There are usually two ways of bringing a dog home – Adopting and Buying. This is your decision, and here is some information that can help you make an informed one.
Adopting a Dog
There are many puppies and dogs in shelters who need homes. Dogs are rehomed and abandoned at all ages for a range of reasons, some understandable and some selfish. Given the sheer number of mixed and pure breed dogs of all ages up for adoption, adopting seems to be not only moral, but also the practical thing to do.
A major benefit of adoption is you can find the dog exactly suited to your lifestyle. Don’t want to deal with toileting and mouthing? Get an older dog! Have a baby at home? We can find a dog who loves children and does not jump! Want a running partner? We’ll pair you with a super active dog who loves to run! Are you a working couple? We can find an older dog who is used to being alone for several hours.
As with any dog, there will be an adjustment period. But, adopting from a responsible and ethical NGO will not leave you disappointed!
Of course, some rescue dogs have very severe fear and anxiety issues. A responsible NGO will be upfront about these issues, have already been working on these behaviours, and will prepare/support you. If you are willing to put in some time, these issues can also be worked on to various degrees.
If you choose to adopt, spend as much time with the dog before making a decision. Visit the dog in the shelter/foster home, get a vet’s AND a behaviourist’s opinion. Interact, observe and allow the both of you to get comfortable with one another. Maybe go on a walk! Shelters and organizations usually have a rigorous adoption policy and can help you find a dog most suited to you. I don’t think you will be left disappointed.
Buying a Dog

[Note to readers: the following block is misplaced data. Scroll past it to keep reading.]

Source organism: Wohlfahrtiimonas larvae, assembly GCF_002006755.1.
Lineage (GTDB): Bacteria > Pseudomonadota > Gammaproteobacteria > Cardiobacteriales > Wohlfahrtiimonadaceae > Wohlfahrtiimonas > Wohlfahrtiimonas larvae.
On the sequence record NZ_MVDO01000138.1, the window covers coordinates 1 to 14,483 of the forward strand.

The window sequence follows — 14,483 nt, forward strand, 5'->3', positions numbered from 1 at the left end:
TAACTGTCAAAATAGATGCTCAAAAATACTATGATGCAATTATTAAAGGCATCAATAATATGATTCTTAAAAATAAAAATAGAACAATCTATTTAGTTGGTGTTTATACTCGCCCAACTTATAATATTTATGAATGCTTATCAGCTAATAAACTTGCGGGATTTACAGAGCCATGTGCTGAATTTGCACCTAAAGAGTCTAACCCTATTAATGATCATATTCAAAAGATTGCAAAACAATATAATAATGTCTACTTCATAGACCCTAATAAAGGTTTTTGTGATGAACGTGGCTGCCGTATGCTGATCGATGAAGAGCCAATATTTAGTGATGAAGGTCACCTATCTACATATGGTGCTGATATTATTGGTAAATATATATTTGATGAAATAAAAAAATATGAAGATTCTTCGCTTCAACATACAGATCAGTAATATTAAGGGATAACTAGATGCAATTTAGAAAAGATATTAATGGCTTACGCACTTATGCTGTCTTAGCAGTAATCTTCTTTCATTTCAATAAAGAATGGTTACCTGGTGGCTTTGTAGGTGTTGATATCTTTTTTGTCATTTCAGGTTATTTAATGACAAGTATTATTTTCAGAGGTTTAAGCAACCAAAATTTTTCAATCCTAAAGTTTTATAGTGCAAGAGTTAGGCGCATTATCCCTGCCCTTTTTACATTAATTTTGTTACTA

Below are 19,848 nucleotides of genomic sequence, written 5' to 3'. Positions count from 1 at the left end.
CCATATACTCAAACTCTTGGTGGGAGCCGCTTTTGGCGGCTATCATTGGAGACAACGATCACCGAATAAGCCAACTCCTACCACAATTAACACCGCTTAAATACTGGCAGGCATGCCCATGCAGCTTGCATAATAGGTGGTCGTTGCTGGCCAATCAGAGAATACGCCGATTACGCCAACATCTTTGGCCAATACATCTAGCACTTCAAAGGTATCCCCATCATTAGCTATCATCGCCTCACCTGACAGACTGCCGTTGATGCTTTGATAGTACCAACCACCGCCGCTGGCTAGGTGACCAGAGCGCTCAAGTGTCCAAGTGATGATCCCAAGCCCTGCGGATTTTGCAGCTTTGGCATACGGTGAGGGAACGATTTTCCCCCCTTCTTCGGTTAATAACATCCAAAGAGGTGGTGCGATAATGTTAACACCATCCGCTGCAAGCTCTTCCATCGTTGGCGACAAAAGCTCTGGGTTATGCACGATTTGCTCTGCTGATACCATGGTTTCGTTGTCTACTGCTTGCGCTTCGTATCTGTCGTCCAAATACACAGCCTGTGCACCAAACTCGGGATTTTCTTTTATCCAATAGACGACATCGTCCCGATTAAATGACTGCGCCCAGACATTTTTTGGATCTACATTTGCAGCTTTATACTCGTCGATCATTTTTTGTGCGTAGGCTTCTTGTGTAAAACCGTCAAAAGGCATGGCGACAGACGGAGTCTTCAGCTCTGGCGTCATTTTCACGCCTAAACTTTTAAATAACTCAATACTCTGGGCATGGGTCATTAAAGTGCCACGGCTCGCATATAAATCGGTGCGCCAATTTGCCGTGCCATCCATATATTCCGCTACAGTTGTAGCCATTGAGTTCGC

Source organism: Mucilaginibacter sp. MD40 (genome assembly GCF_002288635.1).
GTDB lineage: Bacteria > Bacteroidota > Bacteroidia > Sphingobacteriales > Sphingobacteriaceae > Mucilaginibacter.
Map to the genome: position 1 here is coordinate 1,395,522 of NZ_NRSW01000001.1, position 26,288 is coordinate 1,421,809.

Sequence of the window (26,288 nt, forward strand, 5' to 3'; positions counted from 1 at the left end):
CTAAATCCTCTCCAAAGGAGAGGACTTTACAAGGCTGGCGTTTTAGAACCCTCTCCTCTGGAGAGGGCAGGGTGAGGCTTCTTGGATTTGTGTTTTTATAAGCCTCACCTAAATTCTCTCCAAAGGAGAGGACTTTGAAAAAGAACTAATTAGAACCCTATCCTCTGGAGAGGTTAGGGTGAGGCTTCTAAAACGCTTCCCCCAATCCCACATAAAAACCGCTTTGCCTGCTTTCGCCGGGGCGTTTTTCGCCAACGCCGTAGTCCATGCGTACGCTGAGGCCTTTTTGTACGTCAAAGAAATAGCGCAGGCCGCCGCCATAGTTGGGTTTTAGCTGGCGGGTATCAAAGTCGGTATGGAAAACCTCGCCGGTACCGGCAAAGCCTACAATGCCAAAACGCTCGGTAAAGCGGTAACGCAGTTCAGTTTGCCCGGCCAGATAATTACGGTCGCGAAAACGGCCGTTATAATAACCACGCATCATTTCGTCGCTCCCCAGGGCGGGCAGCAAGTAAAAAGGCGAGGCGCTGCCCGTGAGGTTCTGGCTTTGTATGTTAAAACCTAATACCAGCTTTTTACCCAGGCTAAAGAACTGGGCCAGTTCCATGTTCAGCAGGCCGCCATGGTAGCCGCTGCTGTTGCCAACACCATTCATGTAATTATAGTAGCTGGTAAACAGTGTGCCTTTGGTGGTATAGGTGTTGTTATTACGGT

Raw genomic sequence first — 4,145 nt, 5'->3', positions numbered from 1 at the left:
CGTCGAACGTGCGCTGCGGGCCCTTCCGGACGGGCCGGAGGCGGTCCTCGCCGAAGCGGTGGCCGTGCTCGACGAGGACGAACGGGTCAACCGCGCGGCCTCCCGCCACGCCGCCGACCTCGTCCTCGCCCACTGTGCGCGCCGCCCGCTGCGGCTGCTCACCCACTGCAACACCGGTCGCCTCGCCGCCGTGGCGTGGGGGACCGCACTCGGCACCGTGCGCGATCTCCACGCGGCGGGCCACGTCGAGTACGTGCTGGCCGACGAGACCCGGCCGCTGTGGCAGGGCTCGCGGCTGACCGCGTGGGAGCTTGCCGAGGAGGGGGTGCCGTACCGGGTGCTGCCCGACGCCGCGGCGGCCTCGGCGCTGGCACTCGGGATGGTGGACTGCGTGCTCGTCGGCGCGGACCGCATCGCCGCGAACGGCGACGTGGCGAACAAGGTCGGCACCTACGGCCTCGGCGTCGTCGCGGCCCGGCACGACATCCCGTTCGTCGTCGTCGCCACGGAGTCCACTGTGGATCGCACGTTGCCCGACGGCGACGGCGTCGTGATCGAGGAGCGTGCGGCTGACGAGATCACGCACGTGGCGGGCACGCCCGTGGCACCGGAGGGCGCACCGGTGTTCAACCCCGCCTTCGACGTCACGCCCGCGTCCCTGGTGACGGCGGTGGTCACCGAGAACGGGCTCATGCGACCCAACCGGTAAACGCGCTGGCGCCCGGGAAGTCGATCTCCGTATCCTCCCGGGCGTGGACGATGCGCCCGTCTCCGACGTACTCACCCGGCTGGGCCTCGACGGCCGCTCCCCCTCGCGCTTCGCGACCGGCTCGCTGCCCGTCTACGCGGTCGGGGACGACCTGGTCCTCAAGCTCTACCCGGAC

If you want a specific breed, either for looks, known history/temperament, or to show the dog at a local Kennel Club, you might want to consider going the breeder route. Buying a dog from breeders usually assures you a standardized height, weight and appearance (important for showing your dog), but only the best breeders can assure you a good temperament. Unfortunately, breeding is a completely unregulated industry. Here are some tips to ensure you find a good breeder:
~ Ask them if they have registered with the Animal Welfare Board of India
~ Run away from that breeder who wants to sell you puppies under 50-60 days old. Puppies HAVE to be with their mother for at least 7-8 weeks!
~ They must be transparent and allow you to visit both the parents of the puppy, and be satisfied with their good health and temperament (friendliness, fears are passed down too!).
~ You must be satisfied with the good temperament (sweet, friendly, and not at all aggressive) of both the parents. Aggression can be passed down to the litter. Do not assume a show dog will be smart, or sweet-tempered.
~ You must be allowed to see where the puppy has been brought up. It should a resource-rich environment with toys/stimulation, a variety of food, exercise and play space, and at least two kinds of surfaces. Toilet training starts they are born. Mothers teach the pups the surface they can sleep on, and the surface they can defecate on. Puppies kept on newspaper or confined to a kennel do not learn the difference, and may be harder to toilet train. Any good breeder will raise his dogs in a physically and mentally healthy environment.
~ Ask the breeder questions about the breed. Good breeders are experts in their field, and are extremely knowledgeable about he breed – height, weight, breed history, breed characteristics etc
~ Avoid breeders who refuse to cooperate with you. Buying dogs is an expensive affair, and you need to be absolutely certain that you are getting your money’s worth.
There are pros and cons to adopting and buying a dog. Whichever way you choose, give your complete 100% to your new furry friend. You are also responsible for raising a happy, confident and healthy dog.